Layla Frankel doesn’t fit in a box.

When she moved to Nashville she tried. She sought out musical standing in the neatly defined singer-songwriter scene and the cliques of wannabe country stars. But she was too bluesy for the country artists. Too poppy for folk. And she had more soul on stage than most Nashville audiences had seen before.

Raised in a musical family in Chicago, Layla began performing on stage when she was just four years old. Her involvement in the internationally acclaimed Chicago Children’s Choir gave her a foundation in music theory that she still draws on today. The city itself gave her a soundtrack of hip-hop, R&B, and Latin beats. Even her favorite rock station played folk, pop, and blues. That accessibility to so many genres shaped her outlook on what music should be: unbound by labels, and free to experiment with form, sound and musicality.

Over the years, Layla’s music has developed into a form all of its own, with a genre that might be best described as “Soulcana.” It integrates the vocal style of Bonnie Rait and the sophisticated pop sound of Sheryl Crow. It pays homage to the cryptic, poetic lyricism of Joni Mitchell and Bob Dylan. Most notably, it plays with melodies and unexpected chord structures, learned from studying jazz, and showcases her stunning vocal power and agility. Every song is written with intentional artistry and the mission to tell a story that fans can relate to on some level. From activist-fueled folk song “TLC,” to retro-soul slow jam “Without Suffering,” to a ballad serenading her inner muse, “Josephine, Layla delivers dynamic, genre-bending songs that push the envelope of the traditional love song.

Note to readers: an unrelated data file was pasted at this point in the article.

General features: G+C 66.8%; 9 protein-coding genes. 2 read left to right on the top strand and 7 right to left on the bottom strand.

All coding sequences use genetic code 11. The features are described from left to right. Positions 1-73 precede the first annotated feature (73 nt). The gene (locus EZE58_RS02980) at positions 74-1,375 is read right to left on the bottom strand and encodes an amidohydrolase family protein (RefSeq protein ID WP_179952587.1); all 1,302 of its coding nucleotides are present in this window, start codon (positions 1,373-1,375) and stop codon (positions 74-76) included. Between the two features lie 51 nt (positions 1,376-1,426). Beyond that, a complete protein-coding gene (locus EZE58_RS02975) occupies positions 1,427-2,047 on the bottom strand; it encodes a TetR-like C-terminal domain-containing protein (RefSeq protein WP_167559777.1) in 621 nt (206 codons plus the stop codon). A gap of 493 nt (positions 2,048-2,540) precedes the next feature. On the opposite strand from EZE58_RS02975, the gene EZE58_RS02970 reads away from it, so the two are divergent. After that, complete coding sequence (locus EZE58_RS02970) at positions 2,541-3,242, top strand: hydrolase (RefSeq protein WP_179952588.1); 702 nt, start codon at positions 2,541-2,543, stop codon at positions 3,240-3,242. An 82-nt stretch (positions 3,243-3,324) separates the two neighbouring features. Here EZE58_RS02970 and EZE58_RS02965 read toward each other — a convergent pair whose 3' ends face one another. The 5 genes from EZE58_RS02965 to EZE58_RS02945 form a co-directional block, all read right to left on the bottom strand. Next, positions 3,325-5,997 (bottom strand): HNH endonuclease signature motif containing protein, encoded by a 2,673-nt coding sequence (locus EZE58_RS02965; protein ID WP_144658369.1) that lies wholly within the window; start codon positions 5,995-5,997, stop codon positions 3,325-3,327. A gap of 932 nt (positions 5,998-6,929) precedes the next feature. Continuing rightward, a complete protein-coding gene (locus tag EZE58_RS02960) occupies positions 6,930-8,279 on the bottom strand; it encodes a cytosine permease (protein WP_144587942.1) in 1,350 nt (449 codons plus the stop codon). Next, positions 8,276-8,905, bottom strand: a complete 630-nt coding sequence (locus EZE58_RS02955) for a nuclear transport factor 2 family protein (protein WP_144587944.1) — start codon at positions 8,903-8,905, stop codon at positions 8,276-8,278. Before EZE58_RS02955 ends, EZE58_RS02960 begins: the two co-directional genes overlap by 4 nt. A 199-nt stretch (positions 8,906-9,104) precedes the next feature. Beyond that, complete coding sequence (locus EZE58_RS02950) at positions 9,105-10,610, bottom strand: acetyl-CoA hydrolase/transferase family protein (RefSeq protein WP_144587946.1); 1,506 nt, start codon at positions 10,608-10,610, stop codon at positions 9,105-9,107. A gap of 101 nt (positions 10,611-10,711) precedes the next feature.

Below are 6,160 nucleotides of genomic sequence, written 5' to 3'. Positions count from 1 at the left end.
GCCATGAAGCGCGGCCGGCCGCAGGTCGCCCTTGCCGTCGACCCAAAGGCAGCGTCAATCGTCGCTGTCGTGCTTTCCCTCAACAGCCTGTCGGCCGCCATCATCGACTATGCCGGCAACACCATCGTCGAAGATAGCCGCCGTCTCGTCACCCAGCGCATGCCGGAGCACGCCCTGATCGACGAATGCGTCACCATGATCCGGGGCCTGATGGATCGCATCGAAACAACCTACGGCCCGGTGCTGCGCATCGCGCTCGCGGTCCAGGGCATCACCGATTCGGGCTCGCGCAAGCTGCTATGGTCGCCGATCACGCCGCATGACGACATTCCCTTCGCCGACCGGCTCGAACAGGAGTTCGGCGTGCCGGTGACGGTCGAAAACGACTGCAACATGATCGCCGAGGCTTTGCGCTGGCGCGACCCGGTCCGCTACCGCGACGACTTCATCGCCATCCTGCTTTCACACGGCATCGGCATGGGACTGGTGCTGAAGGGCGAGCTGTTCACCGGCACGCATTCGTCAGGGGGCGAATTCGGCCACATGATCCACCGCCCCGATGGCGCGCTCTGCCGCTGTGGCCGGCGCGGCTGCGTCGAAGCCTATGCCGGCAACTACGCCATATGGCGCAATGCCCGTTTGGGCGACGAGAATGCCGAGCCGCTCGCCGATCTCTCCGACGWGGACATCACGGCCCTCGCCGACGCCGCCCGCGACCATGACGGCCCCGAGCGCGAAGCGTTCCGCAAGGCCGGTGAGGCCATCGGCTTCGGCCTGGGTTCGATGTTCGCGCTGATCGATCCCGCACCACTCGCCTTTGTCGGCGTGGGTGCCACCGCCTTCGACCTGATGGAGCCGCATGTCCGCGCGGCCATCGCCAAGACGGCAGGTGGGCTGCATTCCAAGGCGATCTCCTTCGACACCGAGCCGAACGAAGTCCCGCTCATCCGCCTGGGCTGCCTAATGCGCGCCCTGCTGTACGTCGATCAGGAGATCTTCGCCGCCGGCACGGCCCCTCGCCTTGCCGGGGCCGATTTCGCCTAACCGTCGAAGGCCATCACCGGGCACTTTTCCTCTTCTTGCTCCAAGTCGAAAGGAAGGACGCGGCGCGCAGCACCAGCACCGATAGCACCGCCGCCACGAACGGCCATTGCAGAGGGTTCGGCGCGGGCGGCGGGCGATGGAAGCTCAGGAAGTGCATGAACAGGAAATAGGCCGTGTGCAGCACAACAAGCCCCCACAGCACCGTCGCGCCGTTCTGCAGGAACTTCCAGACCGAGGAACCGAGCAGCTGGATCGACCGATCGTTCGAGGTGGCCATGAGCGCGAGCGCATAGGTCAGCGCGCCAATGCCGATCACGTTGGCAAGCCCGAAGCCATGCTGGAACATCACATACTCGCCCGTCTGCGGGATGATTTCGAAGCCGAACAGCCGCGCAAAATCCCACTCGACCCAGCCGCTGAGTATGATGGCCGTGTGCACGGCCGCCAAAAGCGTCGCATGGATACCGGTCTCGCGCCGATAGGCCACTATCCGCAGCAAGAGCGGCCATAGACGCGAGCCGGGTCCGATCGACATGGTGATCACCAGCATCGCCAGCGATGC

Layla’s R&B single, “You Can’t Love Me Like I Loved You,” was a finalist in both the 2020 John Lennon Songwriting Contest, and The Great American Song Contest, and “Josephine” was a semi-finalist in the Music City Song Star songwriting contest.

Her latest single, Motown-inspired holiday pop song, “Hanukkah Honey,” is set for release in November of 2023.